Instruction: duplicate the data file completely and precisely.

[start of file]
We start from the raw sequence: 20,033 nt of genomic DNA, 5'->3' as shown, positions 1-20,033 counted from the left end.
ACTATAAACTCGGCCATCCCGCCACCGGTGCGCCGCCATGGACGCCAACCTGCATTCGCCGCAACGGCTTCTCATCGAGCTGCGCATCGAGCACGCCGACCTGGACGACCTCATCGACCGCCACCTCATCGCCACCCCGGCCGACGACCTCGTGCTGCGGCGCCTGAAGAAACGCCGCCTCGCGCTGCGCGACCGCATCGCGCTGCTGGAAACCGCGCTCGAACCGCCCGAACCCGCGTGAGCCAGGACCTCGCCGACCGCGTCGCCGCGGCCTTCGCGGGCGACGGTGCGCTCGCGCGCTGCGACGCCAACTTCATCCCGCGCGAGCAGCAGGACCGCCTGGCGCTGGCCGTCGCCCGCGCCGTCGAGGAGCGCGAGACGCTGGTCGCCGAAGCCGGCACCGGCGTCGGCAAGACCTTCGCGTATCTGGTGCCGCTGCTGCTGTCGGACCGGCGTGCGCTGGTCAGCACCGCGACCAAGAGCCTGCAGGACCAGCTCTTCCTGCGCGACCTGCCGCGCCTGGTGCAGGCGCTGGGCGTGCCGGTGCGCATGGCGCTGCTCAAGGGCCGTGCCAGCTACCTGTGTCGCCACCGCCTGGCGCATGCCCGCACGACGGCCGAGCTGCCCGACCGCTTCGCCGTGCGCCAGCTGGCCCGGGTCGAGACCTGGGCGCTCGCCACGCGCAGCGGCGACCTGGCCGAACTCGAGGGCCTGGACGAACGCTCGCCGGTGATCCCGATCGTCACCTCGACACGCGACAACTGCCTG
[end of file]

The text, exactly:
We start from the raw sequence: 20,033 nt of genomic DNA, 5'->3' as shown, positions 1-20,033 counted from the left end.
ACTATAAACTCGGCCATCCCGCCACCGGTGCGCCGCCATGGACGCCAACCTGCATTCGCCGCAACGGCTTCTCATCGAGCTGCGCATCGAGCACGCCGACCTGGACGACCTCATCGACCGCCACCTCATCGCCACCCCGGCCGACGACCTCGTGCTGCGGCGCCTGAAGAAACGCCGCCTCGCGCTGCGCGACCGCATCGCGCTGCTGGAAACCGCGCTCGAACCGCCCGAACCCGCGTGAGCCAGGACCTCGCCGACCGCGTCGCCGCGGCCTTCGCGGGCGACGGTGCGCTCGCGCGCTGCGACGCCAACTTCATCCCGCGCGAGCAGCAGGACCGCCTGGCGCTGGCCGTCGCCCGCGCCGTCGAGGAGCGCGAGACGCTGGTCGCCGAAGCCGGCACCGGCGTCGGCAAGACCTTCGCGTATCTGGTGCCGCTGCTGCTGTCGGACCGGCGTGCGCTGGTCAGCACCGCGACCAAGAGCCTGCAGGACCAGCTCTTCCTGCGCGACCTGCCGCGCCTGGTGCAGGCGCTGGGCGTGCCGGTGCGCATGGCGCTGCTCAAGGGCCGTGCCAGCTACCTGTGTCGCCACCGCCTGGCGCATGCCCGCACGACGGCCGAGCTGCCCGACCGCTTCGCCGTGCGCCAGCTGGCCCGGGTCGAGACCTGGGCGCTCGCCACGCGCAGCGGCGACCTGGCCGAACTCGAGGGCCTGGACGAACGCTCGCCGGTGATCCCGATCGTCACCTCGACACGCGACAACTGCCTG